Paul Amiel
Paul Amiel

The Arizona Senior Academy’s ethnomusicology series, “Music in a Cultural Context,” continues at 3:30 p.m. Wednesday (June 3) with “Music of the Mediterranean,” presented by Paul Amiel.

Unifying and dividing such diverse cultures as Turkish, Greek, Italian, Moroccan, Egyptian, and Spanish, to name a few, the Mediterranean serves as a watery crossroads for religions, technologies, armies, arts, and, of course, music.  Paul Amiel will discuss some of the cross-cultural identities of this ancient and fertile musical region, and will present live and recorded musical examples of key characteristics of the region.

The sources of the Mediterranean’s music derive from Byzantine, Arabic, Persian and Turkish musical practices, coming together in a “makam” system of musical composition and improvisational performance.  The musical scales involve quarter tones and semitones, and the complex rhythms combine with ancient poetic meters.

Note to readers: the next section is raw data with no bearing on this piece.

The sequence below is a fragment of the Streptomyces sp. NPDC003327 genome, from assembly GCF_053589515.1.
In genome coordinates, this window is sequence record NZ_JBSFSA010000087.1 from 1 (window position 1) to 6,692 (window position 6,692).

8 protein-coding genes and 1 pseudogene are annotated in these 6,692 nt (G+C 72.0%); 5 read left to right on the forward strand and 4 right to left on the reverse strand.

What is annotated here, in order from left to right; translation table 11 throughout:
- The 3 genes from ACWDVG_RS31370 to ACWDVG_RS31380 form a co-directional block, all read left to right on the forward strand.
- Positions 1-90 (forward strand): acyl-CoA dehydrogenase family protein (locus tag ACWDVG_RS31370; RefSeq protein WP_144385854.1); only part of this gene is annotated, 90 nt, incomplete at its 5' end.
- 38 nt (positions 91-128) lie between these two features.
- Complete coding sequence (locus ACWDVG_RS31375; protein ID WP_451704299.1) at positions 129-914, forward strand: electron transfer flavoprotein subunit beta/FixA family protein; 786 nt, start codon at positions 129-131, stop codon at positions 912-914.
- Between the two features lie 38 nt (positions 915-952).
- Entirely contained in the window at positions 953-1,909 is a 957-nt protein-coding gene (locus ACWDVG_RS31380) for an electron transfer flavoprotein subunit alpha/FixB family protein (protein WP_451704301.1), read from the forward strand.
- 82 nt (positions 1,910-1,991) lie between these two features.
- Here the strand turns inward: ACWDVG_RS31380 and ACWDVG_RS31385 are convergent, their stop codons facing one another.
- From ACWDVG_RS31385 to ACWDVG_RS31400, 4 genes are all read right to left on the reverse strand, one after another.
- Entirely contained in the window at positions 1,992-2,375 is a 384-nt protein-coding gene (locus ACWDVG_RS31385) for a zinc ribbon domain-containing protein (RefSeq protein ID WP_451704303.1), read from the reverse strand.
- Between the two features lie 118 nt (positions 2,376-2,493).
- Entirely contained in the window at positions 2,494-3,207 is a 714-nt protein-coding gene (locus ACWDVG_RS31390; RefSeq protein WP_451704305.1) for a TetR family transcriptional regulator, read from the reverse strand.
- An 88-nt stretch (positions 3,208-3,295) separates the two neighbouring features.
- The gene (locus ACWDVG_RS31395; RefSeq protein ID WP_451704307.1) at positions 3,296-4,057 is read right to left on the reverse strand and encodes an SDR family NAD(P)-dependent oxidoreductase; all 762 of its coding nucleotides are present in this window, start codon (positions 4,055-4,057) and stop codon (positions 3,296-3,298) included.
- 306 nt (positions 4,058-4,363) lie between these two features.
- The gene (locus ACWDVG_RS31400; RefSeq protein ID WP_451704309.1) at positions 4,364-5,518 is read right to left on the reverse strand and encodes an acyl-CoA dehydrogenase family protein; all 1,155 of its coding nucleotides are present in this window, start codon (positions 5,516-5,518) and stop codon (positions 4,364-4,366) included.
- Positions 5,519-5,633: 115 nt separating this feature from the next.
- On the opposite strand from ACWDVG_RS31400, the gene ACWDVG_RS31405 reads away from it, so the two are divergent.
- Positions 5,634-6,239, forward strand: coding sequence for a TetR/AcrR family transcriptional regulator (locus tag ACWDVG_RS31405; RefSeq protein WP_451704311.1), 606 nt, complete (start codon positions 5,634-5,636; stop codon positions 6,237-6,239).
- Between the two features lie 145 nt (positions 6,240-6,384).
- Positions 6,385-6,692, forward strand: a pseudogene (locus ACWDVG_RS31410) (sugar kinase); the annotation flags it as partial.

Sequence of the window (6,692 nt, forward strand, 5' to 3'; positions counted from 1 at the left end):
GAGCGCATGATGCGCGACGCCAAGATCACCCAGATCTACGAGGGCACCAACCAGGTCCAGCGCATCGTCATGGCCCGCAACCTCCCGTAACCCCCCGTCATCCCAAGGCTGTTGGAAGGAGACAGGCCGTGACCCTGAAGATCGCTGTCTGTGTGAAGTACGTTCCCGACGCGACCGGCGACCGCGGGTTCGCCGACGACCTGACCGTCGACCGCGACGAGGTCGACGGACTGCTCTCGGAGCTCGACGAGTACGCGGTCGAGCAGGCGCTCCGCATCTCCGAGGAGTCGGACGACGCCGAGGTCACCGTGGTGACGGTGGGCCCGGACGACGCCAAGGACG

Amiel says that he found himself drawn to the philosophical and reflective non-western musical practices such as the gamelan, the complex Arabic musical suites, and the sankyoku of Japan.  As an ethnomusician and composer, he continues to explore these musical processes from the perspective of a student.

He performs with the groups Summer Thunder Chinese Music Ensemble, Okiraku (Japanese music), and Aman (Mediterranean music), and also does collaborative work in traditional and experimental theatre.  Amiel is presently the house musician for the Empty Mountain Sangha.

Written by Leslie Nitzberg, Academy Village Volunteer

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The Mediterranean: A Watery Crossroads for Musical Cultures: June 2015